July 31, 2006


America: a democracy and an empire (HIROAKI SATO, 7/31/06, Japan Times)

In April 1789, Washington became president of the U.S. in New York City, the first capital of the newly formed union, but evidently he wasn't happy with the place. So, "was I to commence my career of life anew," he wrote, he would propose a tract of land on the Potomac River as the site for "the seat of the Empire."

When you think of it, the concept of the new land as empire may not really have been a conceit. The U.S. was born of the final phase of the Seven Years' War, the clash for global hegemony between the greatest European powers of the day, Britain and France. Washington fought in it on the British side, naturally.

As soon as the republic got its act together, it started territorial expansion. One bit of irony in this regard is that John Quincy Adams, who in 1821 famously proclaimed his nation would not go overseas to spread the gospel of democracy ("She goes not abroad, in search of monsters to destroy"), helped create two years later the Monroe Doctrine, which would lead to some of the more destructive interventions in the belief that South America was the backyard of the U.S.

In 1845, journalist John O'Sullivan declared it was "the common duty of Patriotism" to strive for "the fulfillment of our manifest destiny to overspread the continent." He did this to support the annexation of Texas even as he lined up California for the next step in his overspreading plan for America. The American-initiated war with Mexico had started a year before.

Only eight years later, Commodore Matthew Calbraith Perry would be sent to Japan to pry the country open under the threat of guns. Little wonder that Edgar Allan Poe, in one of his last stories, "The Domain of Arnheim," casually called the U.S. "the empire."

In 1935, the editors of Fortune magazine took it upon themselves to tell their readers what the U.S. has been all about. "It is generally supposed that the American military ideal is peace," they wrote. "But for this high-school classic, the U.S. Army, since 1776, has filched more square miles of the earth by sheer military conquest than any army in the world, except only that of Great Britain. And as between Great Britain and the U.S. it has been a close race, Britain having conquered something over 3,500,000 square miles (9 million square km) since that date, and the U.S. (if one includes wresting the Louisiana Purchase from the Indians) something over 3,100,000."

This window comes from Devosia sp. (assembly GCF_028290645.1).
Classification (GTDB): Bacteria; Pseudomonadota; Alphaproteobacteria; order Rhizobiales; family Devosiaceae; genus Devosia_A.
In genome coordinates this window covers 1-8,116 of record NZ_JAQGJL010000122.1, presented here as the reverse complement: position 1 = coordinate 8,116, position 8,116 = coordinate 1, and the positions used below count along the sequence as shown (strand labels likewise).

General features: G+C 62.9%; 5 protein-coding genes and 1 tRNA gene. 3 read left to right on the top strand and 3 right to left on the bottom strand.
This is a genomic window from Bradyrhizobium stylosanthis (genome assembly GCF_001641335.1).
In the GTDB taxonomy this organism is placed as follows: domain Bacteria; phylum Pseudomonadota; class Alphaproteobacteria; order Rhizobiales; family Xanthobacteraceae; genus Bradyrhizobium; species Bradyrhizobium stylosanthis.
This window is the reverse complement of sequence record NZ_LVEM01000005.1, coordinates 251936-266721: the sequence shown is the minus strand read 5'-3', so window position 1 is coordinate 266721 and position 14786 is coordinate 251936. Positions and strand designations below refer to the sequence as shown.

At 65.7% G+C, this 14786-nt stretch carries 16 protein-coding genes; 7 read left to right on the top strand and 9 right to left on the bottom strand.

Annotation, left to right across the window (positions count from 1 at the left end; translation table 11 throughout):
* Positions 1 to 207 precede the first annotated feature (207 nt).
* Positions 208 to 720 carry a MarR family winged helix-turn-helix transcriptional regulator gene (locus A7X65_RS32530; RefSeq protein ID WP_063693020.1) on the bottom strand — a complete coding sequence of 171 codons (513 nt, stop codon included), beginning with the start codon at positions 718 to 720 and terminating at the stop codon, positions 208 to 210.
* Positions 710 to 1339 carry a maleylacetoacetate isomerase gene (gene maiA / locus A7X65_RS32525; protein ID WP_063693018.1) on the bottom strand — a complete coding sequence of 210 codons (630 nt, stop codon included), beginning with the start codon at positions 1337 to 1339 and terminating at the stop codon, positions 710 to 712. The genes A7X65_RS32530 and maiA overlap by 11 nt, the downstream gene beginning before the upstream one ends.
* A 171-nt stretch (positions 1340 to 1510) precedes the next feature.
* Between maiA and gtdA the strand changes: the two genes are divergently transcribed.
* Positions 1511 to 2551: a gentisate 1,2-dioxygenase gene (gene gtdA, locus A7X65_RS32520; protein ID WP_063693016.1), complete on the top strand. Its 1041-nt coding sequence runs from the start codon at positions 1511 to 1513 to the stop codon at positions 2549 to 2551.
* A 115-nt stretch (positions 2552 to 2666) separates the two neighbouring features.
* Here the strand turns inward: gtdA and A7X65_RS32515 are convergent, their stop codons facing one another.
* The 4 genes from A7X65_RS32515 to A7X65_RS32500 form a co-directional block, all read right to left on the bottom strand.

This observation necessarily reminds me of the American writer Helen Mears' 1948 book, "Mirror for Americans." Mears, who was briefly in Japan on the U.S. commission to advise the Japanese government on labor issues after the war, was as clear-eyed as the Fortune editors. The central pretext for the Occupation was the proposition that the Japanese were "inherently militaristic and expansionist," but the West's postwar condemnation of Japan as a warmonger nonpareil was, Mears wrote, "a perfect illustration of respectable people smashing their own glass houses."

Yeah, but the other guys always throw the first stone.

Posted by Orrin Judd at July 31, 2006 7:41 AM

Little wonder that Edgar Allan Poe, in one of his last stories, "The Domain of Arnheim," casually called the U.S. "the empire."

Wow! When a semi-deranged writer says about how bad America is, even in the mid-19th Century, it has to be true! Does that apply to modern semi-deranged writers and semi-deranged filmmakers like Oliver Stone and Michael Moore, too? So then tell me why the ones who say good things must be crazy and/or ignored?

This (the excerpt at least) looks like it was written for a school assignment topic, "Compile a List of Quotes Describing the US as an Empire".

Posted by: Raoul Ortega at July 31, 2006 9:32 AM

So why is it that the default setting for US foreign policy is isolationism?

Posted by: Mike Morley at July 31, 2006 9:35 AM

Because we're afraid of being contaminated by our contact with the world.

Posted by: oj at July 31, 2006 9:47 AM

A real empire would kill the people and take the land.

Posted by: ratbert at July 31, 2006 11:05 AM

The US is not an empire, it is a hegemony.

Posted by: Gideon at July 31, 2006 11:44 AM

We are both the new Roman Empire and the new Catholic Church.

Posted by: Bob at July 31, 2006 2:33 PM

The other guys are saps.

Bob: We're Zion.

Gideon: We're a Co-Prosperity Sphere. Really.

Posted by: David Cohen at July 31, 2006 5:24 PM

The shinning city on the hill and I don't mean Oz.

Posted by: erp at August 1, 2006 11:09 AM